Mr. John Quarderers: About a week ago I was in Hayward and met old Anaquet and we had a long talk. He said several of the young Indians had let their 80 acres go and that I was now going to let mine go, but they would be sorry of it. That most all of us had had the benefit of our pine, and that tribal land ought to belong to our grandchildren. Lots of old men and women and children and they should have the biggest part of it. I do not approve of Mr. Groverís plan and that they should have the benefit that have no allotments. This is all I have to say, that I expect no benefit, as I have an allotment and believe in naming a figure and talk face to face with the representative.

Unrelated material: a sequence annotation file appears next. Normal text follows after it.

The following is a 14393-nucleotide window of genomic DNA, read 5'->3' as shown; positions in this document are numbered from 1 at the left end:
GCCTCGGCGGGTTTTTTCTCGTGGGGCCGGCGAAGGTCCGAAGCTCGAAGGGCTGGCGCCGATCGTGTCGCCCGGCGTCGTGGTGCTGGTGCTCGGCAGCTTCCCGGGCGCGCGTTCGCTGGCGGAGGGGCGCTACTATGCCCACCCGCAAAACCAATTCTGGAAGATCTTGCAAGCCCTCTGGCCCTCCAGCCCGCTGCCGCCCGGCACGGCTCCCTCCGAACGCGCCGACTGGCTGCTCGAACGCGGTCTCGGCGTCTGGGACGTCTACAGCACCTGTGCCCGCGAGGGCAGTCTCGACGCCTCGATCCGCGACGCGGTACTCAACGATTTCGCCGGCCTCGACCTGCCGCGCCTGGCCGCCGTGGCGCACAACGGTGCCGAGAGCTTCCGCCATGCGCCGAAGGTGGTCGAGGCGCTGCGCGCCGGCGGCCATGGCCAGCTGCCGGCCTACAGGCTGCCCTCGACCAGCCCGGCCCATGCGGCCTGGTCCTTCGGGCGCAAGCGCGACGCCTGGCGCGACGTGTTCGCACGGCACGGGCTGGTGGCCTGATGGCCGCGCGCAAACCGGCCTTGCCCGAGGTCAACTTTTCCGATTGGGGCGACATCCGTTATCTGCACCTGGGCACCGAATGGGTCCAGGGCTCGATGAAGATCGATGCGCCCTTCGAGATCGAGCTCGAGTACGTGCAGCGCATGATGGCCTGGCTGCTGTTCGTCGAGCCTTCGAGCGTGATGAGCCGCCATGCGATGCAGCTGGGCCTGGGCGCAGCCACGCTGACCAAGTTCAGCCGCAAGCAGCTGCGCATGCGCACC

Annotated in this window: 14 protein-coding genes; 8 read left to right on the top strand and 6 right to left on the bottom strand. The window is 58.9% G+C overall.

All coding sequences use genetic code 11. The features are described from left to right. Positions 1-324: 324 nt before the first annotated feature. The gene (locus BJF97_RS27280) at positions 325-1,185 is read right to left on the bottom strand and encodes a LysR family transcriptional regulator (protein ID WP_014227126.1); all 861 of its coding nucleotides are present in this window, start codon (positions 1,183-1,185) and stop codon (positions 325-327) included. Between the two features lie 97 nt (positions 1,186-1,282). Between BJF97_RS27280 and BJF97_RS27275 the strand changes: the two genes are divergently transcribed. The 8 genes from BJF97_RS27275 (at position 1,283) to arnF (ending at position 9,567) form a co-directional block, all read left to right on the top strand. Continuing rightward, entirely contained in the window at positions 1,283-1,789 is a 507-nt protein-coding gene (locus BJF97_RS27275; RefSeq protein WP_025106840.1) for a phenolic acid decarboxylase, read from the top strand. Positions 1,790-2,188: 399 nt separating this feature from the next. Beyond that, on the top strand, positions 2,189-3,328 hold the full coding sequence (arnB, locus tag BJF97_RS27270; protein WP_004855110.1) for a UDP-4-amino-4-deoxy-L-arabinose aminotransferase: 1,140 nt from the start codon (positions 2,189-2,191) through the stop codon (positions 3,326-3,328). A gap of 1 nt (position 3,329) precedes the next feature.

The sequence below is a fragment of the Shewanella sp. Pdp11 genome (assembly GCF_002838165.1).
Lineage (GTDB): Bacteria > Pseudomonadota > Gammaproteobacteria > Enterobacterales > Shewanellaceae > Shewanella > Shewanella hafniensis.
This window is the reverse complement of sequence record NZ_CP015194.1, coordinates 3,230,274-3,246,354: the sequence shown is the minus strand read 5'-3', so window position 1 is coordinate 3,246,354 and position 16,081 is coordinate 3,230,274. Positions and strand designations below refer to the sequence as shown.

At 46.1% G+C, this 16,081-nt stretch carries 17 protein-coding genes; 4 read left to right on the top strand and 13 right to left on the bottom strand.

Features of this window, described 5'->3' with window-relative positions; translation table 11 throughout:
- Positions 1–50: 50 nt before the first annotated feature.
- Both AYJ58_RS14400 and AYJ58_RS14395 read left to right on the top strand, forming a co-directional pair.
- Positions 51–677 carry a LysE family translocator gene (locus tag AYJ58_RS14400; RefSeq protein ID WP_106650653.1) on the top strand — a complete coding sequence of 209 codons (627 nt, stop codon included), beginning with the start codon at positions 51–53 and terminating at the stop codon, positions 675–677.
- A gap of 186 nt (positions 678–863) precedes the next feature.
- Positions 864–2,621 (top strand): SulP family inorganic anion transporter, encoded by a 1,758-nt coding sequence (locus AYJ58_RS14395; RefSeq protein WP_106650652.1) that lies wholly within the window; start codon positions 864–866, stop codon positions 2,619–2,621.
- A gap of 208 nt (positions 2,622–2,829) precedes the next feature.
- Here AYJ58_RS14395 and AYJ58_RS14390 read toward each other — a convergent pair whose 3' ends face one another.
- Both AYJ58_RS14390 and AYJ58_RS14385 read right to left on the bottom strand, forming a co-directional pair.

Mr. Steve Grover: Do you believe what Mr. Quarderers has to say, donít we get more by leasing than by selling it outright.
Mr. John Henion: Mr. McPherson, Mr. Wolfe is one of our chiefs as well. You were right about it being 13 years ago. When you spoke about this matter 13 years ago why did you not speak about it to them. As when this flowage right passed Congress, says it is up to the head chiefs as to what will be done. Now all these Indians, we do not know about these people, the Post people, but these people assembled here. We say we do not want the dam built, as the white people have done as they pleased on this reservation.
Mr. McPherson: This act was not passed purposefully for this reservation, but for all reservations.
Mr. Peter Wolfe: I havenít much to say, as I will not say one way or the other. I leave it to the voice of the council.